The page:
reviewed by Roy Fisher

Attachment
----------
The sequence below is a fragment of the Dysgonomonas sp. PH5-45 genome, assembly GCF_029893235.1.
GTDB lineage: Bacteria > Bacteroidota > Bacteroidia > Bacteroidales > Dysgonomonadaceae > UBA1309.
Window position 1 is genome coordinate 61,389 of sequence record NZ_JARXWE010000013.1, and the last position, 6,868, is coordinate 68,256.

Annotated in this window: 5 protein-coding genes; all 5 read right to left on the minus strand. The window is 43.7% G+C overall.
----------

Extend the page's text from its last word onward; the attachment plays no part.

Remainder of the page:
Here’s the skinny: if you go into Disney’s Hercules expecting a cartoon parody, you’ll enjoy it immensely. If you go into the theatre expecting a faithful adaptation of Greek myths—well, this is Disney after all. Unlike the execrable Pocahontas or the Hunchback of Notre Dame (the latter of which I refused to see on principle), at least there are lots of different versions of Hercules that survived from ancient Greece—so at least there’s precedent for changing the story.And change it they did. Hercules doesn’t kill his wife and children in this one. Since good guys can’t cheat on their wives in a Disney flick, this Hercules is the son of Zeus and Hera, turned mortal by a magic potion from Hades, Lord of the Underworld. There’s also only five Muses in this version, not nine (I must ask Karl whether working for Disney makes you forget basic math). And the Herculean labor of deflowering 50 virgins in one night is, uh, overlooked. Actually, the whole legend of the 12 Labors of Hercules is pretty much ignored.Enough kvetching. Hercules is just plain fun. It hearkens back to Disney’s success with Aladdin, where the artists and writers just plain went nuts.It’s an uncomplicated plot. Hercules is born to Zeus and Hera. The three Fates tell Hades that in 18 years, when planetary alignments free the elemental Titans from their prison, Hades will conquer Mount Olympus—but only if Hercules is taken out of the picture. A botched hit on baby Herc leaves the boy mortal but with godly strength. Two simple farmers adopt the baby Kal-El—uh, Hercules—who grows up a misfit. Upon maturity, Herc seeks out Philoctites, the hero-training satyr (voiced by Danny DeVito), in an effort to find out where he belongs.As Herc gets more and more famous, Hades does his best to thwart Herc’s rising heroism, eventually sending an ancient Greek femme fatale, Megara, to seduce him and find his weakness. Megara sold her soul to Hades to save the man she’d fallen in love with—a man who later spurned her for a younger woman. For Disney, this is a subtle touch.Along the way there’s lots of anachronistic references, lots of celebrity voice cameos (listen for Paul Schaffer as Hermes) and lots of self-referential nudges at the whole Disney merchandising cult-of-cartoon-personality phenomenon.The voices are perfectly cast, especially Danny DeVito as Philoctites the hero trainer and the standout, James Woods as Hades. His silky, menacing rasp really makes you believe ancient Greek gods could have American accents.Fact is, in this movie most of the Disneyfication actually works. Whenever the story slows down, the Muses do a Motown number to fill in the blanks. The deco style of animation mimics art found on ancient Greek artifacts.Which isn’t to say the movie’s actually ART. It works because its creators didn’t even try to follow the plot. Again, go to the theatre expecting a cartoon—don’t go expecting real Greek mythology. You also KNOW there’s going to be a Hercules TV cartoon series (à la Aladdin) coming up in a year or so.The standout scene: The hydra battle. It’s a cartoon monster that’s genuinely scary.

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